Stemme AG, manufacturer of highly sophisticated motorgliders, has made their aerial platforms mounts for a huge array of surveillance and sensor systems. Their latest announcement, though, shows the company is thinking next generation thoughts about flying in automated skies.
According to the Technical University of Berlin, a co-partner with the University of Stuttgart on the project, “the STEMME s15 landed precisely and safely at 5: 44 P.m. local time.” The flight took place March 22, 2012.
Using a flight controller and laser altimeter, the system allows “optional piloting” in its operation. It also provides a high degree of flexibility, letting the airplane land at any airport, even those without instrument landing systems.
LAPAZ, their automated flight control system, uses electric actuators and on-board computers to make automated flight a reality. It even opens up a new category of aircraft, the Optional Piloted Vehicle, for missions into hostile environments or situations.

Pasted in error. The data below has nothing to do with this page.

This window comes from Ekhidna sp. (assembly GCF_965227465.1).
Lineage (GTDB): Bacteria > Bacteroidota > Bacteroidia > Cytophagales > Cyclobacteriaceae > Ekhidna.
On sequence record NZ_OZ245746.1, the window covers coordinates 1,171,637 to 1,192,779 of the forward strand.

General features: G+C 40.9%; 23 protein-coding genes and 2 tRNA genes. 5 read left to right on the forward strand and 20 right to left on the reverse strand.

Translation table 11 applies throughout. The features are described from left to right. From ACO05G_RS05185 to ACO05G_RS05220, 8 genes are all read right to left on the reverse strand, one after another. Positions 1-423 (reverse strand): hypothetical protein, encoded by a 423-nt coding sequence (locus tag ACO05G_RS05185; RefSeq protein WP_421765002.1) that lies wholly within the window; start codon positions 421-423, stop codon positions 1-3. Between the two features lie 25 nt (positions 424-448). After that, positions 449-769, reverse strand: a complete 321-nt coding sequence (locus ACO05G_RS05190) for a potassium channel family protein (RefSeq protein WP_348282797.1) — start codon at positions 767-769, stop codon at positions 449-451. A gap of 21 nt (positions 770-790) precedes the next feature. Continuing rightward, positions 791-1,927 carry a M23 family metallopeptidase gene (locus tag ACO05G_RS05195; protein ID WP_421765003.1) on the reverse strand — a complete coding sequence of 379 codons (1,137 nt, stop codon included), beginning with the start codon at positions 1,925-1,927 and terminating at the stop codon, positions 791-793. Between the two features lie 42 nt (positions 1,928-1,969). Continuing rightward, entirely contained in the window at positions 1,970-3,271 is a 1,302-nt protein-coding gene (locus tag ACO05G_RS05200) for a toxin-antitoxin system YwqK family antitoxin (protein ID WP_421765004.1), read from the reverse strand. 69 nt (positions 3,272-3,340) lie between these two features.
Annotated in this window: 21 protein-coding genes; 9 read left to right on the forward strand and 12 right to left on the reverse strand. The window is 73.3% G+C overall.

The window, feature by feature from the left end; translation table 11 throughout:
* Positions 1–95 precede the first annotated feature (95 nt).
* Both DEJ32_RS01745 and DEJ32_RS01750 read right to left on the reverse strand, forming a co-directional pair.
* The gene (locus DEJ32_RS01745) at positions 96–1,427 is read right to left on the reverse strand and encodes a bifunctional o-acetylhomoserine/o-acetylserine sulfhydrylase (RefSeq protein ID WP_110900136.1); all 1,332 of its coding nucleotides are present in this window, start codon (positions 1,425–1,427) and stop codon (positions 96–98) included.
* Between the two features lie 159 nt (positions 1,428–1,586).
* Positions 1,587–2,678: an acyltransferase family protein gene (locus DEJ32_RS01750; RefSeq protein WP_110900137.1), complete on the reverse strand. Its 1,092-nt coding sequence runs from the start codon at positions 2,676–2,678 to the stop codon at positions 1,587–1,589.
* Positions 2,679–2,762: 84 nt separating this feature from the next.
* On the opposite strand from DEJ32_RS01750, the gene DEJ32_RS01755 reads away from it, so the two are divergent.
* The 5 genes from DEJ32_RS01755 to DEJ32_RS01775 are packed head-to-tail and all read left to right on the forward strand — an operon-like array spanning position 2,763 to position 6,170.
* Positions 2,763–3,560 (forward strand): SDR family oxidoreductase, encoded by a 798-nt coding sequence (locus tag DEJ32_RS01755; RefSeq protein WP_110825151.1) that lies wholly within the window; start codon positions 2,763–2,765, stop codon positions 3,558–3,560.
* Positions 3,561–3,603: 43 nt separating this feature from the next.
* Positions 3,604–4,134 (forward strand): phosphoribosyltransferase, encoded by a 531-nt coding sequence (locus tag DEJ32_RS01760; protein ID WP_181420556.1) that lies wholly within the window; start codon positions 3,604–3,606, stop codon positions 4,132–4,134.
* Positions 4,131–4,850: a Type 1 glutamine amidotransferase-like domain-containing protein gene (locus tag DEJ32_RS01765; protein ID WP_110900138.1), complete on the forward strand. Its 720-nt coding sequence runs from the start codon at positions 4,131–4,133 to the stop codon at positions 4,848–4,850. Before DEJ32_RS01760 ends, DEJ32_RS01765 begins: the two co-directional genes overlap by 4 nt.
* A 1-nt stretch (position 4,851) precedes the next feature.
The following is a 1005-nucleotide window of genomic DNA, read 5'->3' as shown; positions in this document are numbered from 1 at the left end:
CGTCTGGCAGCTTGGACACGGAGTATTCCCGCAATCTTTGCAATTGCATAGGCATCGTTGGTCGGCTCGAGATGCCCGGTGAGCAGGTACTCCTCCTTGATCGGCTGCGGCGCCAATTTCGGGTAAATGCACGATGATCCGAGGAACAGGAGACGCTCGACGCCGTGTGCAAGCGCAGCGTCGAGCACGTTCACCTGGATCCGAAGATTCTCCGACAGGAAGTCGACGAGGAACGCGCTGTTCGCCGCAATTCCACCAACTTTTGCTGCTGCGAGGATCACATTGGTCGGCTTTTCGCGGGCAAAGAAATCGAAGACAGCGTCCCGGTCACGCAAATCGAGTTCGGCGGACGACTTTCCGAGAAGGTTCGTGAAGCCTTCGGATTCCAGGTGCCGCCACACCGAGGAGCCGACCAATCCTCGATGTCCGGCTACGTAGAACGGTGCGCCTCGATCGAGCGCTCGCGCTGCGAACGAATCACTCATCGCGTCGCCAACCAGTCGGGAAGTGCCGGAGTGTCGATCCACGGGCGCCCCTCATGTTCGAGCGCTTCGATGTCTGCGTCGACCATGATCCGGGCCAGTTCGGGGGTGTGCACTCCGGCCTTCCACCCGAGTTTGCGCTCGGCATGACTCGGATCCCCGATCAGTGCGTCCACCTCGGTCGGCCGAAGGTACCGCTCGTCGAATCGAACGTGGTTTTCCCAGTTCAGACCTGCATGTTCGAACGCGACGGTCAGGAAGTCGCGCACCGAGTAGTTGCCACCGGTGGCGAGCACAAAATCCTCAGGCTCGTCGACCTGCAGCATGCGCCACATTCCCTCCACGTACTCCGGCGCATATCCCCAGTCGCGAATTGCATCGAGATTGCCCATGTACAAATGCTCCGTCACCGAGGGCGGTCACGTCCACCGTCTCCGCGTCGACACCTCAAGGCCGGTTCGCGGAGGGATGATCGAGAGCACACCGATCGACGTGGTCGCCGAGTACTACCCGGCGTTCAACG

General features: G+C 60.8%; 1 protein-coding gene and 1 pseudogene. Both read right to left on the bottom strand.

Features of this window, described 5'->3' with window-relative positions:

The team’s announcement gave some details of the project. “At Neuhardenberg, east of Berlin, for the first time a STEMME S15 has made a landing under full control of LAPAZ. After commanding the S15 to a low flypast over the runway, LAPAZ than turned it into the landing direction. Pilot and head of the LAPAZ project Lothar Dalldorff attested via radio that the aircraft was correct on the predicted glidepath. The system flared the S15 to 0,5m/s descent rate and gently touched down with the main gear first. Prof. Dr.-Ing Robert Luckner of the Technical University of Berlin was the first to congratulate (see picture). A success for the cooperation of STEMME, TU-Berlin and the University of Stuttgart. LAPAZ is developed as a highly precise Pilot-Assistance-System that can fly automatic missions including take-off and landing.”
Stemme says their Flight Control System can be used for “pilot assistance” in low-level flight or for 3D navigation, with the pilot able to add new targets or flight data at any time in a pre-planned flight. Without the pilot, the S15 becomes an Unmanned Aerial Vehicle (UAV).
We’re used to seeing such technology on Dreamliners and Airbuses, but this level of technology on small aircraft is a step in reaching the much-looked-for commuter plane of the future. Couple this with short-take-off and landing (STOL) capabilities and you have at least part of Dr. Seeley’s and NASA’s Mark Moore’s pocket airport concept realized.